Results 15 entries found

Monday, August 2, 1852.+-

Springfield, IL.

Lincoln writes to Adam Adams and John Bovey: "The court is about to adjourn; and it does not decide our case. . . . It appears to me, however, that the signs are against us. . . . I have entire confidence that the law is with us on the Statute of Limitations, and yet it seems, I can not get the judge to remember that this is a question in the case at all. . . . Be patient. They have not got your land yet." Abraham Lincoln to Adam Adams and John Bovey, 2 August 1852, CW, 2:133-34.

Tuesday, August 3, 1852.+-

Springfield, IL.

U.S. Circuit and District Courts adjourn. Illinois Journal, 4 August 1852.

Lincoln writes bill of complaint in Wallace v. Miller et al.. Photocopy.

Monday, August 9, 1852.+-

Springfield, IL.

Whig county convention meets to nominate two candidates for legislature. "Before the ballot was taken, Mr. Herndon stated . . . that Mr. Lincoln did not desire to be a candidate, that his business arrangements were such that he could not be a candidate at this time." Nevertheless Lincoln gets some votes on first ballot. On second J. M. Brown and P. P. Enos are nominated. Illinois Journal, 11 August 1852.

Tuesday, August 10, 1852.+-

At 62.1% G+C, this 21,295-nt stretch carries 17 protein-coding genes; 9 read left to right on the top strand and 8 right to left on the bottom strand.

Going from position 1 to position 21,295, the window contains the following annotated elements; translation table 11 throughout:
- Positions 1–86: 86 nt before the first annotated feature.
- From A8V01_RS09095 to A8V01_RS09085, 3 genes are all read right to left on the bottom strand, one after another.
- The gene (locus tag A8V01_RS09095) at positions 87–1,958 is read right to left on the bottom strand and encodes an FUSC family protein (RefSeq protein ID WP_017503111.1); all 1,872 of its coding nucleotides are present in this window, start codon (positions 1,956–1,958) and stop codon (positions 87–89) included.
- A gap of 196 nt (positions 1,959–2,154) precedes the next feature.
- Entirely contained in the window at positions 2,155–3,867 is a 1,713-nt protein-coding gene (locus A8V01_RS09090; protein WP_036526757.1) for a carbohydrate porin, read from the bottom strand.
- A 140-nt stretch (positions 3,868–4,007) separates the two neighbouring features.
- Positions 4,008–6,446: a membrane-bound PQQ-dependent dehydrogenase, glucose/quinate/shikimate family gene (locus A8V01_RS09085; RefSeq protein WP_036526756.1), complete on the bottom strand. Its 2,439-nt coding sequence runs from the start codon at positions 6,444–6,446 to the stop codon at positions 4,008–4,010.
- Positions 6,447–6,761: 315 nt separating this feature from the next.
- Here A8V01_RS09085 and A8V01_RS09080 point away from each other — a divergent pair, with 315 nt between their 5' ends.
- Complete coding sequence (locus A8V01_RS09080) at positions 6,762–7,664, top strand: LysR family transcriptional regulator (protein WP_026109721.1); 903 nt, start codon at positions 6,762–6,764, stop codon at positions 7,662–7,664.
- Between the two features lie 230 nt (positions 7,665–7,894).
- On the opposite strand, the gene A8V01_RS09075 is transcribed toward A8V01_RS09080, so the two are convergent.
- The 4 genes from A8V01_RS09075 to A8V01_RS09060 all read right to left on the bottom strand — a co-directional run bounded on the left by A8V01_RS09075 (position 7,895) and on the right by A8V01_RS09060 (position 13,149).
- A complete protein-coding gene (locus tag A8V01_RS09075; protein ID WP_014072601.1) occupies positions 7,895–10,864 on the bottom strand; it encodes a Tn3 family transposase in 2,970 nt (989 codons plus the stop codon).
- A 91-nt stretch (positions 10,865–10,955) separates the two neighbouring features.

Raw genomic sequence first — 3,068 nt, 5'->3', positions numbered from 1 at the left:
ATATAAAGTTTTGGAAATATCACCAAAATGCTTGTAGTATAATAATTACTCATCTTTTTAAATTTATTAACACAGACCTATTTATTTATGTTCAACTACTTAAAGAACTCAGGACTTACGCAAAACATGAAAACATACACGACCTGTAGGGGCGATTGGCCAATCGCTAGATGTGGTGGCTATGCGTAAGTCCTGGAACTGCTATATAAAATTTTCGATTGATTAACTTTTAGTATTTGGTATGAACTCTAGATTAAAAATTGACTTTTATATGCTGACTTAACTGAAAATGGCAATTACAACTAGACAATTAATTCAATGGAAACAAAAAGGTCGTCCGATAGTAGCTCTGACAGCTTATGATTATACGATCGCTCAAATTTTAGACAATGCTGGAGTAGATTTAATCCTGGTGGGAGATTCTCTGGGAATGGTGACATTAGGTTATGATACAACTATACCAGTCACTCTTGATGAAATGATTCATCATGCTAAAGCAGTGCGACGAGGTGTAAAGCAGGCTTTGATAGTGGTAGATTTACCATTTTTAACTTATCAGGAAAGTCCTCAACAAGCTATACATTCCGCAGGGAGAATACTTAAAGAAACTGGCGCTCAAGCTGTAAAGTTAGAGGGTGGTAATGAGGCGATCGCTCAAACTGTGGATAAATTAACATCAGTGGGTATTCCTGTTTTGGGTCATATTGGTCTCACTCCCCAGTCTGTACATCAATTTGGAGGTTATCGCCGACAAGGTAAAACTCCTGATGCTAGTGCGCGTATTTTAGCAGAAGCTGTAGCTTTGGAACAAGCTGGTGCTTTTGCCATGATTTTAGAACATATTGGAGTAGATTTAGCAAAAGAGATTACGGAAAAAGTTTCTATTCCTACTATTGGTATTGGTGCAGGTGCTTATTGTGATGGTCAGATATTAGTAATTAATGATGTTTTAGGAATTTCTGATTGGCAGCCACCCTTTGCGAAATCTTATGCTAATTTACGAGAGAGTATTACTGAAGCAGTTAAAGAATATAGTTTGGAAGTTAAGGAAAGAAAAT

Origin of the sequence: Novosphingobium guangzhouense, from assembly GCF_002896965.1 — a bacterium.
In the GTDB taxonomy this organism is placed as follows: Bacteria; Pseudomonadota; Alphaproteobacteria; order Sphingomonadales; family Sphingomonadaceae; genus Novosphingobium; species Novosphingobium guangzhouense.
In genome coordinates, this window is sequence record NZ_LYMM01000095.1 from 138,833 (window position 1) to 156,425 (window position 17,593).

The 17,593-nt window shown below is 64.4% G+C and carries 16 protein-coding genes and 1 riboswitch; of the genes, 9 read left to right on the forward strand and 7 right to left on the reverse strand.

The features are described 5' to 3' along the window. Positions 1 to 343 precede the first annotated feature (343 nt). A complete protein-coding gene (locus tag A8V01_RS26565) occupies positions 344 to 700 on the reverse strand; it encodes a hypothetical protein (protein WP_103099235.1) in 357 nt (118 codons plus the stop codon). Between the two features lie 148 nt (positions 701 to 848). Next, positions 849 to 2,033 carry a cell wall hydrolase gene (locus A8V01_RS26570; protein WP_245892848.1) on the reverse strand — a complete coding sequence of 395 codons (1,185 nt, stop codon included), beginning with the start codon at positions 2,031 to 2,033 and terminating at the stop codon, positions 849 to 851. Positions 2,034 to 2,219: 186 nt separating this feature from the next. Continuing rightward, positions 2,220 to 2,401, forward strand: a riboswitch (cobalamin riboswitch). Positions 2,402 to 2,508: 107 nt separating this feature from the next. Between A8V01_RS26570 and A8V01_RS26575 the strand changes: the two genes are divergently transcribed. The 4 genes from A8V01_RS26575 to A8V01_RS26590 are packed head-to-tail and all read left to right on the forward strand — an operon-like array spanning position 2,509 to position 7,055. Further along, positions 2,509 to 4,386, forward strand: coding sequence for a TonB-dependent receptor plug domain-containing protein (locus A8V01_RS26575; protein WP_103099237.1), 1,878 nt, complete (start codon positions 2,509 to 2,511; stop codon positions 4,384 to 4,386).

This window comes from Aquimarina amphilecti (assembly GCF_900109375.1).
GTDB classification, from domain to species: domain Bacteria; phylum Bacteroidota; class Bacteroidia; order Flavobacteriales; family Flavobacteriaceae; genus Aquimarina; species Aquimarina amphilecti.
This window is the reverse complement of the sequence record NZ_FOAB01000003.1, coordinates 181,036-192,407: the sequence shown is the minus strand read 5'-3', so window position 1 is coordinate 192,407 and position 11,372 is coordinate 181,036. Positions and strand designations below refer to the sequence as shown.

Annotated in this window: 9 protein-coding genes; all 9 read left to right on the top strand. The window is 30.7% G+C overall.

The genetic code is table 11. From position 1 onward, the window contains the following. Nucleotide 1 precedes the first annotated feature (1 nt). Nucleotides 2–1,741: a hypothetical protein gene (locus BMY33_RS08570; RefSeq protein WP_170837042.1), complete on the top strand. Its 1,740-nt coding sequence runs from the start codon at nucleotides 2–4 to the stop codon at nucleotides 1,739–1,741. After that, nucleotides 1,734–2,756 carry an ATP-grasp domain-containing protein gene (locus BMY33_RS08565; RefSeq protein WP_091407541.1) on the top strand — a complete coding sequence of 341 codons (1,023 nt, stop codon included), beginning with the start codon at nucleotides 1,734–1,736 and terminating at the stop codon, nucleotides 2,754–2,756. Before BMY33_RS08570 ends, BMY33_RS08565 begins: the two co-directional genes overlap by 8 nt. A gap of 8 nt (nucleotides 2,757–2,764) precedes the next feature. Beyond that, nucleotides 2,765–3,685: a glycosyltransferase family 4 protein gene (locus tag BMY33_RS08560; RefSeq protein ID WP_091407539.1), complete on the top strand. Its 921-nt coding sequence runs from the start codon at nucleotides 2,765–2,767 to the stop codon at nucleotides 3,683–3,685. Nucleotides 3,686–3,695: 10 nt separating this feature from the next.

Springfield, IL.

Lincoln writes to Justin Butterfield, commissioner of General Land Office in Washington, asking how to proceed to get title to tract of land applied for by J. T. Stuart but sold to subsequent bidder at same price bid by Stuart. Abraham Lincoln to Justin Butterfield, 10 August 1852, CW, 2:134-35.

Friday, August 13, 1852.+-

Springfield, IL.

In the Sangamon County Circuit Court, Lincoln files a declaration in the case of Grubb v. John Frink & Co. Lincoln and William Herndon represent the plaintiff Samuel Grubb, who is suing Martin Walker and John Frink. Grubb was a passenger on Walker and Frink's stagecoach when it overturned during a trip from Rushville, Illinois to Frederick, Illinois. Grubb suffered "cut[s], bruise[s], and . . . bon[e]" fractures. Lincoln attributes the accident to the defendants' "carelessness [and] negligence." Grubb "was . . . prevented from . . . attending to his . . . affairs . . . and lost . . . great . . . profits." Grubb seeks to recover $100 in medical expenses and $1,000 in damages. Declaration, filed 13 August 1852, Grubb v. John Frink & Co., Herndon-Weik Collection, Library of Congress, Washington, DC.

Saturday, August 14, 1852.+-

Springfield, IL.

Tompkins Bush, scheduled to address Scott Club, is unable to do so. Lincoln, at his own request, takes his place and speaks for two hours, devoting himself mainly to review of Douglas' speech at Richmond, July 9, 1852. Unable to finish, Lincoln announces that he will continue at next meeting. "Mr. Lincoln's speech was full of keen sarcasm and eloquence, and elicited shouts of laughter and approbation." Illinois Journal, 17 August 1852; Speech to the Springfield Scott Club, 14 August 1852, CW, 2:135-57.

Wednesday, August 18, 1852.+-

[Charleston, IL?